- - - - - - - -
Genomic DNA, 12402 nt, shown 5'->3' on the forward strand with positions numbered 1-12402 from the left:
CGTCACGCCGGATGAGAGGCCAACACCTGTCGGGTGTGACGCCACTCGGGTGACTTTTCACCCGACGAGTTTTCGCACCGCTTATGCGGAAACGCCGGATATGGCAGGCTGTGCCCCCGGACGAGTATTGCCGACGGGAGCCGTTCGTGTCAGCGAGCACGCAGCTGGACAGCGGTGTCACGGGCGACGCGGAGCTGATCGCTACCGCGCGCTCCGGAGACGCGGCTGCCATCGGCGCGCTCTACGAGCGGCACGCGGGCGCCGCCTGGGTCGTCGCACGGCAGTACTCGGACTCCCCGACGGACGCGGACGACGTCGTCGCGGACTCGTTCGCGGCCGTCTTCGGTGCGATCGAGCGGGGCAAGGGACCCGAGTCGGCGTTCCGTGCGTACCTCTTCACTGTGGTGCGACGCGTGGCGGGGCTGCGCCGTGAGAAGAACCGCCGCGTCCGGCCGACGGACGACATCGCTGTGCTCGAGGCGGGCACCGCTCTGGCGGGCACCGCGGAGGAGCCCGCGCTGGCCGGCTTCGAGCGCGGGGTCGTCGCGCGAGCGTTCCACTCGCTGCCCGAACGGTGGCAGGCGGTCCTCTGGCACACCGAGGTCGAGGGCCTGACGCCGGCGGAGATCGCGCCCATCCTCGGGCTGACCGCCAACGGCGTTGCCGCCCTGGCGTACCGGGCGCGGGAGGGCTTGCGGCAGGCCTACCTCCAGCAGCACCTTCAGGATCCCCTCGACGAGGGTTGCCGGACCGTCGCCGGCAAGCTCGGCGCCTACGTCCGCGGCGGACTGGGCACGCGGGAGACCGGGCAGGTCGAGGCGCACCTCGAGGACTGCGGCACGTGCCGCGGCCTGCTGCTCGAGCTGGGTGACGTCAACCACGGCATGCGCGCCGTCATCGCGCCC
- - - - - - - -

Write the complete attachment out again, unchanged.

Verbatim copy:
Genomic DNA, 12402 nt, shown 5'->3' on the forward strand with positions numbered 1-12402 from the left:
CGTCACGCCGGATGAGAGGCCAACACCTGTCGGGTGTGACGCCACTCGGGTGACTTTTCACCCGACGAGTTTTCGCACCGCTTATGCGGAAACGCCGGATATGGCAGGCTGTGCCCCCGGACGAGTATTGCCGACGGGAGCCGTTCGTGTCAGCGAGCACGCAGCTGGACAGCGGTGTCACGGGCGACGCGGAGCTGATCGCTACCGCGCGCTCCGGAGACGCGGCTGCCATCGGCGCGCTCTACGAGCGGCACGCGGGCGCCGCCTGGGTCGTCGCACGGCAGTACTCGGACTCCCCGACGGACGCGGACGACGTCGTCGCGGACTCGTTCGCGGCCGTCTTCGGTGCGATCGAGCGGGGCAAGGGACCCGAGTCGGCGTTCCGTGCGTACCTCTTCACTGTGGTGCGACGCGTGGCGGGGCTGCGCCGTGAGAAGAACCGCCGCGTCCGGCCGACGGACGACATCGCTGTGCTCGAGGCGGGCACCGCTCTGGCGGGCACCGCGGAGGAGCCCGCGCTGGCCGGCTTCGAGCGCGGGGTCGTCGCGCGAGCGTTCCACTCGCTGCCCGAACGGTGGCAGGCGGTCCTCTGGCACACCGAGGTCGAGGGCCTGACGCCGGCGGAGATCGCGCCCATCCTCGGGCTGACCGCCAACGGCGTTGCCGCCCTGGCGTACCGGGCGCGGGAGGGCTTGCGGCAGGCCTACCTCCAGCAGCACCTTCAGGATCCCCTCGACGAGGGTTGCCGGACCGTCGCCGGCAAGCTCGGCGCCTACGTCCGCGGCGGACTGGGCACGCGGGAGACCGGGCAGGTCGAGGCGCACCTCGAGGACTGCGGCACGTGCCGCGGCCTGCTGCTCGAGCTGGGTGACGTCAACCACGGCATGCGCGCCGTCATCGCGCCC